The cancellation of three Apollo missions and the reshuffling of the surviving missions, ending with Apollo 17, caused considerable consternation in the Astronaut Office. Eugene Cernan, Ron Evans and Joe Engle had been backup crew for Apollo 14 and, based on Deke Slayton's established crew rotation, these three would be the prime crew for Apollo 17. However, high level discussions had been taking place in Houston regarding the last crew. Johnson Space Center Director Robert Gilruth and Associate Administrator for Manned Space Flight, Dale Myers, agreed that Harrison "Jack" Schmitt should be part of that crew. Schmitt had come to NASA from the USGS in 1965 as part of the first group of scientist-astronauts, culled from 1,400 original applicants. It was a very select group of six candidates announced in June of that year. It included Joseph Kerwin, Edward Gibson, Curtis Michel, Duane Graveline, Owen Garriott and Schmitt, who was the only trained geologist.
Schmitt had helped to develop the geologic field training program for the Apollo
Boeing technicians prepare to remove LRV-3 from its shipping fixture using the Sling Hoist in order to secure it to the Handling and Installation Tool (HIT). The LRV remained on the HIT for the remainder of its inspections, equipment checkout, and mission simulations. (NASA)
astronauts. He had also been involved in overseeing the development of the ALSEP by Bendix Aerospace. Each Apollo astronaut was assigned to oversee the development of either particular hardware that the astronauts would use directly, or hardware that would be used in support of the mission. This proved to be a brilliant stroke because it gave the Astronaut Office an inside man who would know a specific piece of equipment or system intimately and who could convey the progress or development problems to the other astronauts who would be using it. This kept all the astronauts in the loop with regard to the equipment they would all be using during their missions.
The crew of Apollo 15 had returned from their immensely successful mission on 7 August 1971 and the Apollo 16 crew of Young, Duke and Mattingly were in the midst of their mission training. It was rumored that Slayton would soon make his announcement regarding the crew selection for Apollo 17, the last American mission to the Moon for what would likely be many years. Gilruth and Myers had made it clear to Slayton that they wanted Schmitt on the crew of Apollo 17. Slayton had immense respect for Gilruth and Myers and their views carried considerable weight. In the first week of August, Slayton telephoned Cernan and Evans with the news. Slayton congratulated Cernan, saying that Apollo 17 was his to command and that Ron Evans would be his Command Module Pilot. But Slayton needed to discuss the selection of Lunar Module Pilot. Cernan was in Slayton's office in Houston the next day and Slayton told him that Jack Schmitt was the choice for Lunar Module Pilot. Cernan was surprised, but accepted the decision. On 12 August 1971, Schmitt received the call from Slayton informing him that he had been selected to be Lunar Module Pilot for Apollo 17 and the following day, Slayton formally announced the three as the prime crew of Apollo 17. The backup crew would be John Young and Charlie Duke, the prime crew of Apollo 16, along with Stuart Roosa.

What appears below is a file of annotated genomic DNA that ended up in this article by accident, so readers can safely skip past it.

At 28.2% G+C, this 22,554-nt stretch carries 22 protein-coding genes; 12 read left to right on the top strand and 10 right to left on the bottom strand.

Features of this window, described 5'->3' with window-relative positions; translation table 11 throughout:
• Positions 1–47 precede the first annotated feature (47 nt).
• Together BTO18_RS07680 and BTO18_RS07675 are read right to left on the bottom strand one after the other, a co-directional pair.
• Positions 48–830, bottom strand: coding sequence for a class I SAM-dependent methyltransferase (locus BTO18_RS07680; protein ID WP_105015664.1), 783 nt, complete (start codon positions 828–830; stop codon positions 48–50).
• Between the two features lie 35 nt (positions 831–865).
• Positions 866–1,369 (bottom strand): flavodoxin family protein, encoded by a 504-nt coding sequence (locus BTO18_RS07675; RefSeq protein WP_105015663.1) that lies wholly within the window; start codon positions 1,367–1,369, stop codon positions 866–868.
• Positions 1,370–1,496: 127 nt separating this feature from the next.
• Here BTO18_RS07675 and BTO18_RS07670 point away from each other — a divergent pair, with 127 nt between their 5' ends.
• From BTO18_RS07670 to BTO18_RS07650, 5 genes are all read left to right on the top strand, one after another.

"The neatest thing about Schmitt going on Apollo 17 was that he was a professional geologist,'' said Bill Muehlberger, Principal Investigator of the Field Geology Team on Apollo 16 and 17, to this author during our interview. "I can't think of anyone else in the world at that time who was better qualified to go to the Moon and do geology.''
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